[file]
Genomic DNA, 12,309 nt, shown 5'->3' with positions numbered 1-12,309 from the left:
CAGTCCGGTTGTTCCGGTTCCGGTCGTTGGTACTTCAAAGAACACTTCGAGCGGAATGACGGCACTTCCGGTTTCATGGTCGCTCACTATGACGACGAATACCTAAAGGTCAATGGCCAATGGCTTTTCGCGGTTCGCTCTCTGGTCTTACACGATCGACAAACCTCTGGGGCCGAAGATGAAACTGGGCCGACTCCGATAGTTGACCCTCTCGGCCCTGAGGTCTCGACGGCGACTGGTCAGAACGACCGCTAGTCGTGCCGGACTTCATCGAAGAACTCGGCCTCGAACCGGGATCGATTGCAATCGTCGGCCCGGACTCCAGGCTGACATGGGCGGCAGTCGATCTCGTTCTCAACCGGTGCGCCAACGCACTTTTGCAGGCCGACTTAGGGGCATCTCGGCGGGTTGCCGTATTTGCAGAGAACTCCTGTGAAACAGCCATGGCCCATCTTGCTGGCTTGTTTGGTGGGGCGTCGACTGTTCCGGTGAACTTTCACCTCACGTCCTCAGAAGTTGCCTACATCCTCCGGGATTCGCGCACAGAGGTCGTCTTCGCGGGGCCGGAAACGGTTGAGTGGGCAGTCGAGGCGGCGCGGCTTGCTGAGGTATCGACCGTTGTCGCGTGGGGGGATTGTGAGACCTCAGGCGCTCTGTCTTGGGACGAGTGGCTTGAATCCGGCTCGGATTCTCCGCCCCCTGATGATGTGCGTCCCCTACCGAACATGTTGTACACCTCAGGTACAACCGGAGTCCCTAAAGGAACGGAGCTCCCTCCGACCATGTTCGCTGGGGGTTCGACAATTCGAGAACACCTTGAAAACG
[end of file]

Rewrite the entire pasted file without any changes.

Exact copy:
Genomic DNA, 12,309 nt, shown 5'->3' with positions numbered 1-12,309 from the left:
CAGTCCGGTTGTTCCGGTTCCGGTCGTTGGTACTTCAAAGAACACTTCGAGCGGAATGACGGCACTTCCGGTTTCATGGTCGCTCACTATGACGACGAATACCTAAAGGTCAATGGCCAATGGCTTTTCGCGGTTCGCTCTCTGGTCTTACACGATCGACAAACCTCTGGGGCCGAAGATGAAACTGGGCCGACTCCGATAGTTGACCCTCTCGGCCCTGAGGTCTCGACGGCGACTGGTCAGAACGACCGCTAGTCGTGCCGGACTTCATCGAAGAACTCGGCCTCGAACCGGGATCGATTGCAATCGTCGGCCCGGACTCCAGGCTGACATGGGCGGCAGTCGATCTCGTTCTCAACCGGTGCGCCAACGCACTTTTGCAGGCCGACTTAGGGGCATCTCGGCGGGTTGCCGTATTTGCAGAGAACTCCTGTGAAACAGCCATGGCCCATCTTGCTGGCTTGTTTGGTGGGGCGTCGACTGTTCCGGTGAACTTTCACCTCACGTCCTCAGAAGTTGCCTACATCCTCCGGGATTCGCGCACAGAGGTCGTCTTCGCGGGGCCGGAAACGGTTGAGTGGGCAGTCGAGGCGGCGCGGCTTGCTGAGGTATCGACCGTTGTCGCGTGGGGGGATTGTGAGACCTCAGGCGCTCTGTCTTGGGACGAGTGGCTTGAATCCGGCTCGGATTCTCCGCCCCCTGATGATGTGCGTCCCCTACCGAACATGTTGTACACCTCAGGTACAACCGGAGTCCCTAAAGGAACGGAGCTCCCTCCGACCATGTTCGCTGGGGGTTCGACAATTCGAGAACACCTTGAAAACG